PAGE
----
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Views and More in MySQL 5.0

MySQL 5.0 supports a range of features that earlier versions of MySQL do not support. This article, the fourth in a series, explains views and other new features. It is excerpted from chapter eight of Beginning MySQL Database Design and Optimization: From Novice to Professional, written by Jon Stephens and Chad Russell (Apress, ISBN: 1590593324).

TABLE OF CONTENTS:
  1. Views and More in MySQL 5.0
  2. Syntax--Creating, Altering, and Dropping Views
  3. Examples
  4. Benefits
  5. Other Improvements in MySQL 5.0
  6. Change in User Variable Behavior
By: Apress Publishing
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May 11, 2006

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Taking Derived Tables to the Next Level—Views

Unnamed views became possible in MySQL 4.1 with the inclusion of subselects that allow for the use of derived tables. Beginning with version 5.0.1, MySQL includes support for named views, usually referred to simply as “views.” Before we demonstrate how these are implemented in MySQL, let’s talk first a little bit about exactly what views are and how they will prove useful to MySQL database administrators and developers when it’s possible to deploy MySQL 5.0 in a production setting.

Views are also sometimes known as virtual tables, because they’re defined in terms of (other) tables through the use of queries. (We’ll see exactly how a view is defined in the upcoming “Syntax—Creating, Altering, and Dropping Views” section.) A view can be thought of as a “window” into a table, or perhaps a viewport that shows us a selected portion of a table at any given time, not unlike what’s shown in Figure 8-1.

However, a view is not merely a convenient container for a subset of records from a table. For one thing, a view is a “live” or dynamic snapshot of table data; when the data in the underlying table changes, so does that in the view. For another, we can construct views that aren’t merely subsets of table data; for example, we can perform calculations on the data, or obtain aggregate information for analysis purposes.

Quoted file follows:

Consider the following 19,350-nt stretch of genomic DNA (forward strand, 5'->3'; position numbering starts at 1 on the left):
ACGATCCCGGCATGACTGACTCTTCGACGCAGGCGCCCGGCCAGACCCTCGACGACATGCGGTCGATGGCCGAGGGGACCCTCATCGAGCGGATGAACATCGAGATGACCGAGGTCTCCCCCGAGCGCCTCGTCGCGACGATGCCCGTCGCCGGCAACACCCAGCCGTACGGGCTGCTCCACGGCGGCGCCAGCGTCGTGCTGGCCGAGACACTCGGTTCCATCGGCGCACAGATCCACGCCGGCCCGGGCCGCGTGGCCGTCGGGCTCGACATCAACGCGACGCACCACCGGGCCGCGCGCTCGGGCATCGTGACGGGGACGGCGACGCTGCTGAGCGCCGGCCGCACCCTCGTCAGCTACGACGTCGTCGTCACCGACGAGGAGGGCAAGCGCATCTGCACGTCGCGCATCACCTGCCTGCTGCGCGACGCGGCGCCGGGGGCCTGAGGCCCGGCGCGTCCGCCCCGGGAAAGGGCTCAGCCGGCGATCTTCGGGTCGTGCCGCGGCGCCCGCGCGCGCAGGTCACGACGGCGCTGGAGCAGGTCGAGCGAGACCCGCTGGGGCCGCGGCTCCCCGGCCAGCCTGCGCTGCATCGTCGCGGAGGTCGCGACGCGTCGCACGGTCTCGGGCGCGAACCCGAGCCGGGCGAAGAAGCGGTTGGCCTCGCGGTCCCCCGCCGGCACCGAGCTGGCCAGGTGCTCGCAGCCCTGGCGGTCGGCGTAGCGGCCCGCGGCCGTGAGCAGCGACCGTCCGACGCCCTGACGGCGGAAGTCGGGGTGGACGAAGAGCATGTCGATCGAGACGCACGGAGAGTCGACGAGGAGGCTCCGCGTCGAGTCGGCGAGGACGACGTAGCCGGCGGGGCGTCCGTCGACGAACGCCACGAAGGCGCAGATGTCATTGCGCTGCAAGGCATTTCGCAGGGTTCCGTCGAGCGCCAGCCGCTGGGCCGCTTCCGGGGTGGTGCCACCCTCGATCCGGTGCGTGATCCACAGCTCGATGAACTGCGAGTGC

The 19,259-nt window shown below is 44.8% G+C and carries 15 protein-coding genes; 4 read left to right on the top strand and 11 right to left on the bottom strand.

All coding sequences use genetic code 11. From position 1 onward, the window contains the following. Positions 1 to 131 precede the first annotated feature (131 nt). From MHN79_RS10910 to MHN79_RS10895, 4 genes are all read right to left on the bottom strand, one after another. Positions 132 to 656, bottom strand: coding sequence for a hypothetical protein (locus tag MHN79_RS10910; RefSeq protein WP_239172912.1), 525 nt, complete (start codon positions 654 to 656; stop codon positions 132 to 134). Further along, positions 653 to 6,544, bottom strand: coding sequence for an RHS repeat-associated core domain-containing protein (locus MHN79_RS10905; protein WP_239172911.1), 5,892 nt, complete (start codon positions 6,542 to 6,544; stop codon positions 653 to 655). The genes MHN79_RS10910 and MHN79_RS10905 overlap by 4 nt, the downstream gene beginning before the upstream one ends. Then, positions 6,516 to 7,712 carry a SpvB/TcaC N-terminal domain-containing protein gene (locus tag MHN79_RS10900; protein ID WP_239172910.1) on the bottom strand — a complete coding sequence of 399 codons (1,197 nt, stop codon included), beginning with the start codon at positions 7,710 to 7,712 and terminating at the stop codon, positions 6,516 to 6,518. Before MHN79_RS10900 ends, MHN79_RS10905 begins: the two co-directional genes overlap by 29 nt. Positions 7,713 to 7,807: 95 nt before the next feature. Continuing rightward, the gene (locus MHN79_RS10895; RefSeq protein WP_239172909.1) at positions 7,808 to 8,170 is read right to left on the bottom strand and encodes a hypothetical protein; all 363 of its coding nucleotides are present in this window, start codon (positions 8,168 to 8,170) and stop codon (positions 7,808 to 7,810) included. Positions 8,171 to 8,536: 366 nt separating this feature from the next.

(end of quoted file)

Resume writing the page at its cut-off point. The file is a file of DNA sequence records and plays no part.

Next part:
Figure 8-1.  A view can be thought of as a "window" into a table.

Finally, in some cases, a view can be active as well as passive—in other words, when the view is updated, so is the data in the table upon which the view is based. It’s possible for this to happen so long as the SELECT statement used in defining the view meets the following conditions:

  1. Data is selected from one and only one table (in other words, you can’t perform an update on a view that was defined using a join).
  2. The statement is not a SELECT DISTINCT query.
  3. The statement does not contain any GROUP BY or HAVING clauses, and does not use any aggregate functions.
  4. No UNION operators are used in the query.

CAUTION 
A bug in MySQL 5.0.1 prevents the use of UNION queries in view definitions. According to bugs.mysql.com , this will be fixed in the next release.

There are some additional restrictions on how views may be used to update data in underlying tables. We’ll discuss some of these shortly, in the “Syntax— Creating, Altering, and Dropping Views” section, which follows the one you’re reading right now.


NOTE  
If the definition of the underlying table changes, the change may not carry over to views derived from that table. For example, if we add a new column to a table that serves as the basis for a view, the new column does not get added to the view. This is true not only of MySQL (at least in version 5.0.1), but also with many other data-bases, including Oracle.

Conversely, if we’re not concerned with using views to update data, then there are few restrictions on how they may be defined. You can use practically any legal SELECT query as the basis for a view, and you’re not confined to selecting data from a single table. Nor do you necessarily have to select data from any tables at all.

It’s also quite possible to select data from one view in defining another view; generally this isn’t a recommended practice, but it can be and is done with databases that support views, the most notable exception to this being PostgreSQL. (MySQL does support nested views, as we’ll see shortly.) The only major prohibition in the ANSI standard is that SELECT statements used to define views may not contain an ORDER BY clause, but, we’ll see, MySQL ignores this restriction. 


CAUTION  Don’t confuse the terms “virtual tables” and “derived tables.” Both are defined using queries (subqueries in the case of derived tables) and both depend upon database tables for their existence. However, a derived table has no name and is transitory; it exists only for the lifetime of a query, and there is no way to recall it once the query has been completed, save by rerunning the query. A virtual table (or view) is a named entity that, once created, persists until it’s dropped, and that can be accessed at any time following its creation.



 
 
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